I performed my first gig at the Kasbah, in Derry, when I was 17 years old. There were five in the band. I think there were more of us on stage than there were in the audience. The only reason we got asked back was that the barman listened to us, and thought we were quite fun. I was paid £20.
What many people do not realise is that live music is one of the most successful creative industries in the UK. The whole music industry brings in £6bn a year. It also brings a great deal of pleasure to people's lives.
But this whole industry is built upon very fragile, very humble foundations, in the little rooms of pubs, clubs, hotels, bars and restaurants. From my personal experience, these little venues provide the only opportunity that young musicians and performers have to appear in public. It is where they find out about themselves. It is also an outlet for forms of music such as folk, blues, jazz, etc.
If you look at the police's definition of an "event" that might need a risk assessment, it could cover anything from a concert by the Royal Philharmonic to Uncle Joe getting up on stage at a wedding and performing with the spoons on his knees.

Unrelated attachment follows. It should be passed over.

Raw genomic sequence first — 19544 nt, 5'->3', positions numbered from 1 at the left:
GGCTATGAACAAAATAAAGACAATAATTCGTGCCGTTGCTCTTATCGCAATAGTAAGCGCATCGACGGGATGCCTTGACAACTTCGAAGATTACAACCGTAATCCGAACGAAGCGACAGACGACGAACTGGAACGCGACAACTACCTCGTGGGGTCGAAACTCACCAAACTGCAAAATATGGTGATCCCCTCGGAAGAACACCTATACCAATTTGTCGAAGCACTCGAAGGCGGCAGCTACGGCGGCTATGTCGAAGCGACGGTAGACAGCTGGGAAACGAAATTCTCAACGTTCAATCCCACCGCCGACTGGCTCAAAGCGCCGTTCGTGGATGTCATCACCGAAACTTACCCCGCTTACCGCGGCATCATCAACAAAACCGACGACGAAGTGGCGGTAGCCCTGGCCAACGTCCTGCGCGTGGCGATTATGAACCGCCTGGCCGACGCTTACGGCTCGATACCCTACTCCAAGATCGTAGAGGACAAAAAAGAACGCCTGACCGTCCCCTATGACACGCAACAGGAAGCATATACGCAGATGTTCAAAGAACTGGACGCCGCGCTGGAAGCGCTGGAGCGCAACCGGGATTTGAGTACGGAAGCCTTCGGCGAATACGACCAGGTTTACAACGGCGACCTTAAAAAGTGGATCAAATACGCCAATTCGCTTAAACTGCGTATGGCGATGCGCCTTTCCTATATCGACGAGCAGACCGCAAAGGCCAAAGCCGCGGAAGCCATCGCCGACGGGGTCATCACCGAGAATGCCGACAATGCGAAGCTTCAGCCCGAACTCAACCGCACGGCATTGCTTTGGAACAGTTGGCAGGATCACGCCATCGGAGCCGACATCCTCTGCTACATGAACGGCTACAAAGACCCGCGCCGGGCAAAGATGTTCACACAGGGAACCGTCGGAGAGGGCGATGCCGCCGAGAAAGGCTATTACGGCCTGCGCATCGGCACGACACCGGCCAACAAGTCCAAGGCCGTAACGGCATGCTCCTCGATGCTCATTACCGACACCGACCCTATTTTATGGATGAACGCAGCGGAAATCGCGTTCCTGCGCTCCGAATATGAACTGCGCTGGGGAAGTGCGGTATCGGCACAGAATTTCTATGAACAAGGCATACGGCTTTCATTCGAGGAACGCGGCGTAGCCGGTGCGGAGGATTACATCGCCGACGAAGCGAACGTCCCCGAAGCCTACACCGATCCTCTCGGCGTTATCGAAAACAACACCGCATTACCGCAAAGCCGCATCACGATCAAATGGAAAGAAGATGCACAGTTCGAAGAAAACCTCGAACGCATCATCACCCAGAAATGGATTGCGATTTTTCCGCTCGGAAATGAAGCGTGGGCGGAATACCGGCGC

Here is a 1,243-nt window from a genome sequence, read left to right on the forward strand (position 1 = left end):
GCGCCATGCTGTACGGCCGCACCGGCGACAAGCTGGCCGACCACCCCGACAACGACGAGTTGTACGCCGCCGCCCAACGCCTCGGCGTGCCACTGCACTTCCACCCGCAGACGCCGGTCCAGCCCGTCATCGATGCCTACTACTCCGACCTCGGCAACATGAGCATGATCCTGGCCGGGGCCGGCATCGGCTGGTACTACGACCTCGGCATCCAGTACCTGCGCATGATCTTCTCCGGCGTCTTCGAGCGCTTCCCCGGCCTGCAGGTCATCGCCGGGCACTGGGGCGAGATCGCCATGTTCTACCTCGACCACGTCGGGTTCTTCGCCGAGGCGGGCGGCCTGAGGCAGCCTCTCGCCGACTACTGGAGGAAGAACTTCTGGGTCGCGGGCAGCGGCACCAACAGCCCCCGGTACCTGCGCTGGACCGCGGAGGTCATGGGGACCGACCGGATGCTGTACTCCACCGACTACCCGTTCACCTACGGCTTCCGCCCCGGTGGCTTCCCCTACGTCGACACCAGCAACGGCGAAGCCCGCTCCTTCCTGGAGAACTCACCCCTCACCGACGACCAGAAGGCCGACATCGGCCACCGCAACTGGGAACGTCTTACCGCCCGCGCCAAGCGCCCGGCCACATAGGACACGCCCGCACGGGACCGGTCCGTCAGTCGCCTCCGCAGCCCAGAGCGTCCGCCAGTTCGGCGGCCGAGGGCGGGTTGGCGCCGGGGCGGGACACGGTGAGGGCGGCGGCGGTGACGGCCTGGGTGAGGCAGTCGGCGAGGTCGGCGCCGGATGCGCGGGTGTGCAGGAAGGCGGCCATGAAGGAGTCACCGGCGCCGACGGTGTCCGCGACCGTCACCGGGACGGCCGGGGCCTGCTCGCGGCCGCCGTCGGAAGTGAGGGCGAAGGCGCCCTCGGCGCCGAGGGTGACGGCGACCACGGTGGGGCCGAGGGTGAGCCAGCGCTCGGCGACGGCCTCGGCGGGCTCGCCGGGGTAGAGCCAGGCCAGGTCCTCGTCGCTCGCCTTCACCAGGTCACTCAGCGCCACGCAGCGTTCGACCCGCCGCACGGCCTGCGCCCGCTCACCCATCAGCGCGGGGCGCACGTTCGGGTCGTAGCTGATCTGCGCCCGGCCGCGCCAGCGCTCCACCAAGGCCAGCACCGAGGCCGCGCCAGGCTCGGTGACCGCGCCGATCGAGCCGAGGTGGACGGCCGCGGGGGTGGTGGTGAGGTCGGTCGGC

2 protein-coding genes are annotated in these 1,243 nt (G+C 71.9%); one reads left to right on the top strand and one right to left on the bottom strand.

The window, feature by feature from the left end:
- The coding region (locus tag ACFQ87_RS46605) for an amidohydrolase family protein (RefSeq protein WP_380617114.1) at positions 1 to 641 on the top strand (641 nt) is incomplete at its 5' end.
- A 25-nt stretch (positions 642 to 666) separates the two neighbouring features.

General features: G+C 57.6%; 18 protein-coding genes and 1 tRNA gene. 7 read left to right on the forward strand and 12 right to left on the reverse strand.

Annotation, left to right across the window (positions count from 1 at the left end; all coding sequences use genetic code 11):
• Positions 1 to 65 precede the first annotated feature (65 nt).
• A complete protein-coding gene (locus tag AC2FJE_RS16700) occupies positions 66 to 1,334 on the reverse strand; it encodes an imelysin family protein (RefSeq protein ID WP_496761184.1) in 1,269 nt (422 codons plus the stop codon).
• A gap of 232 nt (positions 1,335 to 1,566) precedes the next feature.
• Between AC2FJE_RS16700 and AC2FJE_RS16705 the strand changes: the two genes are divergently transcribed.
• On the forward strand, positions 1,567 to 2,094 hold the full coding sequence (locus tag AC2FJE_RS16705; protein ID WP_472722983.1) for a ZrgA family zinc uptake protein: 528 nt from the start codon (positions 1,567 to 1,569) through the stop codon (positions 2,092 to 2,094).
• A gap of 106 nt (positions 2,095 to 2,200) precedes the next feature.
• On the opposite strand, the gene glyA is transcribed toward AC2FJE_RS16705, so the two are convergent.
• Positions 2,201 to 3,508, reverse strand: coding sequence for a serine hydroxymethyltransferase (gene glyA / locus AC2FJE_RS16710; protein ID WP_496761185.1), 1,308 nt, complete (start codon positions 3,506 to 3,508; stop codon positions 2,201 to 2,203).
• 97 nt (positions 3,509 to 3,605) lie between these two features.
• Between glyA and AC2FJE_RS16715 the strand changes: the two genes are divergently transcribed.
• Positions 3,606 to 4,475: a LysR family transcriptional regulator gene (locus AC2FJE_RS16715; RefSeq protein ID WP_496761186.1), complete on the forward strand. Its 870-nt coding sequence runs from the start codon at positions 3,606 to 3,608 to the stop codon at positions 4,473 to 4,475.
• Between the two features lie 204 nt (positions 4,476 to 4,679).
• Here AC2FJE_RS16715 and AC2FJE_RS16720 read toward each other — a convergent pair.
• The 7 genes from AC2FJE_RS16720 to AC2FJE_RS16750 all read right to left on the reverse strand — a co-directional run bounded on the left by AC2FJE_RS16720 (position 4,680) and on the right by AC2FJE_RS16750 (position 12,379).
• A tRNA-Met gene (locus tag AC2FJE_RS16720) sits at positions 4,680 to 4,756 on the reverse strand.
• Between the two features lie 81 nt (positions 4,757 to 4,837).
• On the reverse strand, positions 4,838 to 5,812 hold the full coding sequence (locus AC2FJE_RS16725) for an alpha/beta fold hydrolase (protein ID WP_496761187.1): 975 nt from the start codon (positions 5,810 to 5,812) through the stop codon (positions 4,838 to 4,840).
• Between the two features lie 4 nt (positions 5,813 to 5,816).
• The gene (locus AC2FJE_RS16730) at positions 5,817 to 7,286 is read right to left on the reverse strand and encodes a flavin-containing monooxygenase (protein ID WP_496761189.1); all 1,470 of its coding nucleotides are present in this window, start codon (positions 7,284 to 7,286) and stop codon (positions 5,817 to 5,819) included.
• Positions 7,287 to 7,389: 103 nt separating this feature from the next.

I'm not saying there was never any trouble in the audience when I was with the Undertones, but are we talking about trouble on the sort of scale that required intervention by the state? No.
When Pete Doherty was banned from performing at the Moonfest in August, it was because somebody in the Wiltshire police had watched a video of his gig at the Royal Albert Hall and, yes, some of the fans got up on stage, and it was alleged his music had a "whirlwind effect" that excited the audience. Well, bugger me, there was I thinking that was the point of it all, but apparently not in the minds of the Wiltshire Constabulary.
There were about 1.7 million live music events in England and Wales in the past 12 months. Exactly how many of those impacted on the police because of claimed disorder? The number is so little that there is no rational reason why the law should want to take any notice. Quite why the Met demands the names, addresses, birth dates and other details of musicians escapes me.
Feargal Sharkey is the chief executive of UK MusicReuse content